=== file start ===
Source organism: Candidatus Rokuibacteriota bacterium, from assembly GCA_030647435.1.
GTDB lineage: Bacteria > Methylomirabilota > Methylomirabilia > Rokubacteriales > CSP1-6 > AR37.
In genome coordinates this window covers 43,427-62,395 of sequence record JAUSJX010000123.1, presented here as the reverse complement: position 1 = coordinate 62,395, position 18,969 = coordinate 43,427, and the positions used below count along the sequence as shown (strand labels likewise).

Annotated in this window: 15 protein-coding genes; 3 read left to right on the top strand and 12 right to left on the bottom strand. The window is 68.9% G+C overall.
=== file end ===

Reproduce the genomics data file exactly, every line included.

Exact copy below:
Source organism: Candidatus Rokuibacteriota bacterium, from assembly GCA_030647435.1.
GTDB lineage: Bacteria > Methylomirabilota > Methylomirabilia > Rokubacteriales > CSP1-6 > AR37.
In genome coordinates this window covers 43,427-62,395 of sequence record JAUSJX010000123.1, presented here as the reverse complement: position 1 = coordinate 62,395, position 18,969 = coordinate 43,427, and the positions used below count along the sequence as shown (strand labels likewise).

Annotated in this window: 15 protein-coding genes; 3 read left to right on the top strand and 12 right to left on the bottom strand. The window is 68.9% G+C overall.